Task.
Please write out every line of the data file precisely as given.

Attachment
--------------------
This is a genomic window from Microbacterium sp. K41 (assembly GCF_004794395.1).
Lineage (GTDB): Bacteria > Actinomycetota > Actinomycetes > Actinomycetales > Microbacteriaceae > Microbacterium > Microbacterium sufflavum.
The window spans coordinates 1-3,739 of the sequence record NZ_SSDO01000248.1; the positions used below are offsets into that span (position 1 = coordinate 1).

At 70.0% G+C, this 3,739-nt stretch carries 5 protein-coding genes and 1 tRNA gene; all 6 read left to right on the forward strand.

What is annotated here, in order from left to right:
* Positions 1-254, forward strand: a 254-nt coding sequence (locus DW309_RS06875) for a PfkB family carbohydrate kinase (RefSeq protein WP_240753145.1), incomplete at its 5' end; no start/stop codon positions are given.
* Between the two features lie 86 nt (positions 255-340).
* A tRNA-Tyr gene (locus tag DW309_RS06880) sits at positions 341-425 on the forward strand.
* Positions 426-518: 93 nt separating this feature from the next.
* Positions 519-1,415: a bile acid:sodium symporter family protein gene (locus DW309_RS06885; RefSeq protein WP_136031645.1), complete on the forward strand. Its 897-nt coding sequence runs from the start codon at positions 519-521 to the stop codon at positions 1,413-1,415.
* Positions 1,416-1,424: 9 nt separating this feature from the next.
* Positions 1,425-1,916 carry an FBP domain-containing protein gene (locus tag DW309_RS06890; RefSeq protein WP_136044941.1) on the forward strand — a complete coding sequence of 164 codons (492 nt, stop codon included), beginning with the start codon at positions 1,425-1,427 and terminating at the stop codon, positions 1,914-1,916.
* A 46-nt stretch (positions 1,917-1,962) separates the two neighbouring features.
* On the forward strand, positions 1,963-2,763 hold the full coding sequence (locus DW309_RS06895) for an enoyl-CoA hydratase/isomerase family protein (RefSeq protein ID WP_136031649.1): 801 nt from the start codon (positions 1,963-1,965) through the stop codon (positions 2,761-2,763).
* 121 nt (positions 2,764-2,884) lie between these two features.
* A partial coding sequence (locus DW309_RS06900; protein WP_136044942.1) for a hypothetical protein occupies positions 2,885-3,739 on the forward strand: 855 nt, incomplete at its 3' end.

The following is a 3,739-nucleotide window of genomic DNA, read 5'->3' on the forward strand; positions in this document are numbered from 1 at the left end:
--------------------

This is a genomic window from Microbacterium sp. K41 (assembly GCF_004794395.1).
Lineage (GTDB): Bacteria > Actinomycetota > Actinomycetes > Actinomycetales > Microbacteriaceae > Microbacterium > Microbacterium sufflavum.
The window spans coordinates 1-3,739 of the sequence record NZ_SSDO01000248.1; the positions used below are offsets into that span (position 1 = coordinate 1).

At 70.0% G+C, this 3,739-nt stretch carries 5 protein-coding genes and 1 tRNA gene; all 6 read left to right on the forward strand.

What is annotated here, in order from left to right:
* Positions 1-254, forward strand: a 254-nt coding sequence (locus DW309_RS06875) for a PfkB family carbohydrate kinase (RefSeq protein WP_240753145.1), incomplete at its 5' end; no start/stop codon positions are given.
* Between the two features lie 86 nt (positions 255-340).
* A tRNA-Tyr gene (locus tag DW309_RS06880) sits at positions 341-425 on the forward strand.
* Positions 426-518: 93 nt separating this feature from the next.
* Positions 519-1,415: a bile acid:sodium symporter family protein gene (locus DW309_RS06885; RefSeq protein WP_136031645.1), complete on the forward strand. Its 897-nt coding sequence runs from the start codon at positions 519-521 to the stop codon at positions 1,413-1,415.
* Positions 1,416-1,424: 9 nt separating this feature from the next.
* Positions 1,425-1,916 carry an FBP domain-containing protein gene (locus tag DW309_RS06890; RefSeq protein WP_136044941.1) on the forward strand — a complete coding sequence of 164 codons (492 nt, stop codon included), beginning with the start codon at positions 1,425-1,427 and terminating at the stop codon, positions 1,914-1,916.
* A 46-nt stretch (positions 1,917-1,962) separates the two neighbouring features.
* On the forward strand, positions 1,963-2,763 hold the full coding sequence (locus DW309_RS06895) for an enoyl-CoA hydratase/isomerase family protein (RefSeq protein ID WP_136031649.1): 801 nt from the start codon (positions 1,963-1,965) through the stop codon (positions 2,761-2,763).
* 121 nt (positions 2,764-2,884) lie between these two features.
* A partial coding sequence (locus DW309_RS06900; protein WP_136044942.1) for a hypothetical protein occupies positions 2,885-3,739 on the forward strand: 855 nt, incomplete at its 3' end.

The following is a 3,739-nucleotide window of genomic DNA, read 5'->3' on the forward strand; positions in this document are numbered from 1 at the left end: